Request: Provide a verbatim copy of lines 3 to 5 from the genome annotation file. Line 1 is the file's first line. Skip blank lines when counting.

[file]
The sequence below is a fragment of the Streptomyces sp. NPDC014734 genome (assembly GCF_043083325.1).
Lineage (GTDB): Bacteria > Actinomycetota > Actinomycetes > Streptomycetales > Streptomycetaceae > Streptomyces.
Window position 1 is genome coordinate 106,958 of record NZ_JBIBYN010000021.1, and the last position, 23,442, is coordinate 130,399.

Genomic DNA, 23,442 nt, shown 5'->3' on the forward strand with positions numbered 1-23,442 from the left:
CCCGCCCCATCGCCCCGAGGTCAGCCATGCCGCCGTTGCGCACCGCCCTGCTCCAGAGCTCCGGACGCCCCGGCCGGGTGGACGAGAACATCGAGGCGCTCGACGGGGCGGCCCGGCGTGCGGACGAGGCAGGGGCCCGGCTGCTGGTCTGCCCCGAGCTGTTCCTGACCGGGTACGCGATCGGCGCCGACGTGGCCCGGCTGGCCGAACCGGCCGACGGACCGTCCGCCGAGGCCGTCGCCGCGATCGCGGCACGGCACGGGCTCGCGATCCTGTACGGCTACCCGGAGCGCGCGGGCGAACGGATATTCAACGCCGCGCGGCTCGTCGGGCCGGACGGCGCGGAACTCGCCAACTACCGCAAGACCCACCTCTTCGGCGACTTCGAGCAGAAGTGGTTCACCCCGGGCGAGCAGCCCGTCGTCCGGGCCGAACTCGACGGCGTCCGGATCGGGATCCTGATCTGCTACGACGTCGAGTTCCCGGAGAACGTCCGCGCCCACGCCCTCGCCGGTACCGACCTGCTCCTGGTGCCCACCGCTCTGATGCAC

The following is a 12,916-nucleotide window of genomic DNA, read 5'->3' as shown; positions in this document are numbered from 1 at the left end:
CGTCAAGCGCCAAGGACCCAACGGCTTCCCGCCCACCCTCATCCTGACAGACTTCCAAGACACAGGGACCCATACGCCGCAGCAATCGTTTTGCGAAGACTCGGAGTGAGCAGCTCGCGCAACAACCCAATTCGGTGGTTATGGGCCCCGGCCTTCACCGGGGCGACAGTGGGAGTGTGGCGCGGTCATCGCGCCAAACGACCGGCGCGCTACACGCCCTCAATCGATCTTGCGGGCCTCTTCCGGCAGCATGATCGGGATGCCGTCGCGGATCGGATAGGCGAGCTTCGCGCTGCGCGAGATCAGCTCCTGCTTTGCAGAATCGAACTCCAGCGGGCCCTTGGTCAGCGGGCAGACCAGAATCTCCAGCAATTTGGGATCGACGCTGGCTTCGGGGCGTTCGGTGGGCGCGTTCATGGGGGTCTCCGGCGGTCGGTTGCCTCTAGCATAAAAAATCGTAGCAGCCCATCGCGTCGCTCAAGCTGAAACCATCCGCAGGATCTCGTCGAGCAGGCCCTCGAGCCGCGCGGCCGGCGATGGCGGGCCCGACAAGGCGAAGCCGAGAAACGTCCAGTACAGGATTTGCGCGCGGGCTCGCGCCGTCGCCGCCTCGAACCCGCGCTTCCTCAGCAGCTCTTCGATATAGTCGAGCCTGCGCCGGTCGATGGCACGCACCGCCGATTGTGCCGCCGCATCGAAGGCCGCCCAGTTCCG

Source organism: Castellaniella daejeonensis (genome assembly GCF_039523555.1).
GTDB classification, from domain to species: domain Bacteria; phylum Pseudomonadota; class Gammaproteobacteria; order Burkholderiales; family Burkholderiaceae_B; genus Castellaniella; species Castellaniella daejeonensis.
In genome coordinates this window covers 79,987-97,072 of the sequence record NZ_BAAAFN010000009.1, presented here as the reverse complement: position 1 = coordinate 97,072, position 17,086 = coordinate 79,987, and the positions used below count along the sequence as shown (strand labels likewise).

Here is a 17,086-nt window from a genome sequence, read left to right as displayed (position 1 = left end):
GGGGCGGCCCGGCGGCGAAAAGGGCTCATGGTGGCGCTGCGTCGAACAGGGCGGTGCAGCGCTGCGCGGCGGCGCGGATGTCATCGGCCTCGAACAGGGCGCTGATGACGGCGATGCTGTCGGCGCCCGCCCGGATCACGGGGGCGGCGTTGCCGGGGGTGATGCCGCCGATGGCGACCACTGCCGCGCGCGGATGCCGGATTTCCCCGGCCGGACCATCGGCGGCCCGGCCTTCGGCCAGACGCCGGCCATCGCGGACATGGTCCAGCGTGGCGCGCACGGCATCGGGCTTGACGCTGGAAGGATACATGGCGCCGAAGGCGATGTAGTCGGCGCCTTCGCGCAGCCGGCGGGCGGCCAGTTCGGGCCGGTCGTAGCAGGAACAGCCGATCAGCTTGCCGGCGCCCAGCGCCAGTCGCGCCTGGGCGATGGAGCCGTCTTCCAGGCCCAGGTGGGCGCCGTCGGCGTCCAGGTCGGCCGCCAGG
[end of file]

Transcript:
Window position 1 is genome coordinate 106,958 of record NZ_JBIBYN010000021.1, and the last position, 23,442, is coordinate 130,399.

Genomic DNA, 23,442 nt, shown 5'->3' on the forward strand with positions numbered 1-23,442 from the left:
CCCGCCCCATCGCCCCGAGGTCAGCCATGCCGCCGTTGCGCACCGCCCTGCTCCAGAGCTCCGGACGCCCCGGCCGGGTGGACGAGAACATCGAGGCGCTCGACGGGGCGGCCCGGCGTGCGGACGAGGCAGGGGCCCGGCTGCTGGTCTGCCCCGAGCTGTTCCTGACCGGGTACGCGATCGGCGCCGACGTGGCCCGGCTGGCCGAACCGGCCGACGGACCGTCCGCCGAGGCCGTCGCCGCGATCGCGGCACGGCACGGGCTCGCGATCCTGTACGGCTACCCGGAGCGCGCGGGCGAACGGATATTCAACGCCGCGCGGCTCGTCGGGCCGGACGGCGCGGAACTCGCCAACTACCGCAAGACCCACCTCTTCGGCGACTTCGAGCAGAAGTGGTTCACCCCGGGCGAGCAGCCCGTCGTCCGGGCCGAACTCGACGGCGTCCGGATCGGGATCCTGATCTGCTACGACGTCGAGTTCCCGGAGAACGTCCGCGCCCACGCCCTCGCCGGTACCGACCTGCTCCTGGTGCCCACCGCTCTGATGCAC